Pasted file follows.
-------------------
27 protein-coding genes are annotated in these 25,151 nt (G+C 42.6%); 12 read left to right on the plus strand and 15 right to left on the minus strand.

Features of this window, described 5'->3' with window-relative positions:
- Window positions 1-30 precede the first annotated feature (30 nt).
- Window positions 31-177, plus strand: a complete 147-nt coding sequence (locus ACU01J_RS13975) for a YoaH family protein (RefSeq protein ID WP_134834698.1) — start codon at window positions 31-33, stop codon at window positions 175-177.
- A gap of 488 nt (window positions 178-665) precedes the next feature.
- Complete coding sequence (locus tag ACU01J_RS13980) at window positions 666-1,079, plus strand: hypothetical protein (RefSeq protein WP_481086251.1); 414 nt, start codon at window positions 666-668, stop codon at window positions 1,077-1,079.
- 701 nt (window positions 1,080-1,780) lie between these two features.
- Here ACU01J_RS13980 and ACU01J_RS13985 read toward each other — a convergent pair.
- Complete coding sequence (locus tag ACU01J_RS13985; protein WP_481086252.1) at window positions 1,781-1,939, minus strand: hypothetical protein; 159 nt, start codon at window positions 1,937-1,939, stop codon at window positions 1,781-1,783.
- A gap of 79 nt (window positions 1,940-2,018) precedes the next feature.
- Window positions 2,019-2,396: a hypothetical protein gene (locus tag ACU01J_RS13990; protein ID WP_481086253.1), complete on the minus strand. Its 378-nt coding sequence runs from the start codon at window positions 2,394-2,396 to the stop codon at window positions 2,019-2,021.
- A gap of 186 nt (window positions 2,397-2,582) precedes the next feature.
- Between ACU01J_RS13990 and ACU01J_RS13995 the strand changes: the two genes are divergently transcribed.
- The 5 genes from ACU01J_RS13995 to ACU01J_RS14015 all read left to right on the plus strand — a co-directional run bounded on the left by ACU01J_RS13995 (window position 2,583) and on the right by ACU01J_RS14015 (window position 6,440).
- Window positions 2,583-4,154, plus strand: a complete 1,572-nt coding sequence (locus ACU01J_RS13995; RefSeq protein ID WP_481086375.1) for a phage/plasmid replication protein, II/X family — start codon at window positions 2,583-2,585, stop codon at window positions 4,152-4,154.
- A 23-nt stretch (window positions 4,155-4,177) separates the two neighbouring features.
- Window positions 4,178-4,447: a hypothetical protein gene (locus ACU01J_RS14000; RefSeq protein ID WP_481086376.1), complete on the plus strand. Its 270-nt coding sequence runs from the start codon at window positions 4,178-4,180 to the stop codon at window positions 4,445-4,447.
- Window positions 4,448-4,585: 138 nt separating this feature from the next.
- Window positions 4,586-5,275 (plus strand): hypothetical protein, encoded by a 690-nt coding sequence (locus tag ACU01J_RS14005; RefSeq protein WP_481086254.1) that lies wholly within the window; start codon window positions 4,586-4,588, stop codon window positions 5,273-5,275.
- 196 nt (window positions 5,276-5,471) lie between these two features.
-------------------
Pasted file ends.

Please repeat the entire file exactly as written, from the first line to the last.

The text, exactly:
27 protein-coding genes are annotated in these 25,151 nt (G+C 42.6%); 12 read left to right on the plus strand and 15 right to left on the minus strand.

Features of this window, described 5'->3' with window-relative positions:
- Window positions 1-30 precede the first annotated feature (30 nt).
- Window positions 31-177, plus strand: a complete 147-nt coding sequence (locus ACU01J_RS13975) for a YoaH family protein (RefSeq protein ID WP_134834698.1) — start codon at window positions 31-33, stop codon at window positions 175-177.
- A gap of 488 nt (window positions 178-665) precedes the next feature.
- Complete coding sequence (locus tag ACU01J_RS13980) at window positions 666-1,079, plus strand: hypothetical protein (RefSeq protein WP_481086251.1); 414 nt, start codon at window positions 666-668, stop codon at window positions 1,077-1,079.
- 701 nt (window positions 1,080-1,780) lie between these two features.
- Here ACU01J_RS13980 and ACU01J_RS13985 read toward each other — a convergent pair.
- Complete coding sequence (locus tag ACU01J_RS13985; protein WP_481086252.1) at window positions 1,781-1,939, minus strand: hypothetical protein; 159 nt, start codon at window positions 1,937-1,939, stop codon at window positions 1,781-1,783.
- A gap of 79 nt (window positions 1,940-2,018) precedes the next feature.
- Window positions 2,019-2,396: a hypothetical protein gene (locus tag ACU01J_RS13990; protein ID WP_481086253.1), complete on the minus strand. Its 378-nt coding sequence runs from the start codon at window positions 2,394-2,396 to the stop codon at window positions 2,019-2,021.
- A gap of 186 nt (window positions 2,397-2,582) precedes the next feature.
- Between ACU01J_RS13990 and ACU01J_RS13995 the strand changes: the two genes are divergently transcribed.
- The 5 genes from ACU01J_RS13995 to ACU01J_RS14015 all read left to right on the plus strand — a co-directional run bounded on the left by ACU01J_RS13995 (window position 2,583) and on the right by ACU01J_RS14015 (window position 6,440).
- Window positions 2,583-4,154, plus strand: a complete 1,572-nt coding sequence (locus ACU01J_RS13995; RefSeq protein ID WP_481086375.1) for a phage/plasmid replication protein, II/X family — start codon at window positions 2,583-2,585, stop codon at window positions 4,152-4,154.
- A 23-nt stretch (window positions 4,155-4,177) separates the two neighbouring features.
- Window positions 4,178-4,447: a hypothetical protein gene (locus ACU01J_RS14000; RefSeq protein ID WP_481086376.1), complete on the plus strand. Its 270-nt coding sequence runs from the start codon at window positions 4,178-4,180 to the stop codon at window positions 4,445-4,447.
- Window positions 4,448-4,585: 138 nt separating this feature from the next.
- Window positions 4,586-5,275 (plus strand): hypothetical protein, encoded by a 690-nt coding sequence (locus tag ACU01J_RS14005; RefSeq protein WP_481086254.1) that lies wholly within the window; start codon window positions 4,586-4,588, stop codon window positions 5,273-5,275.
- 196 nt (window positions 5,276-5,471) lie between these two features.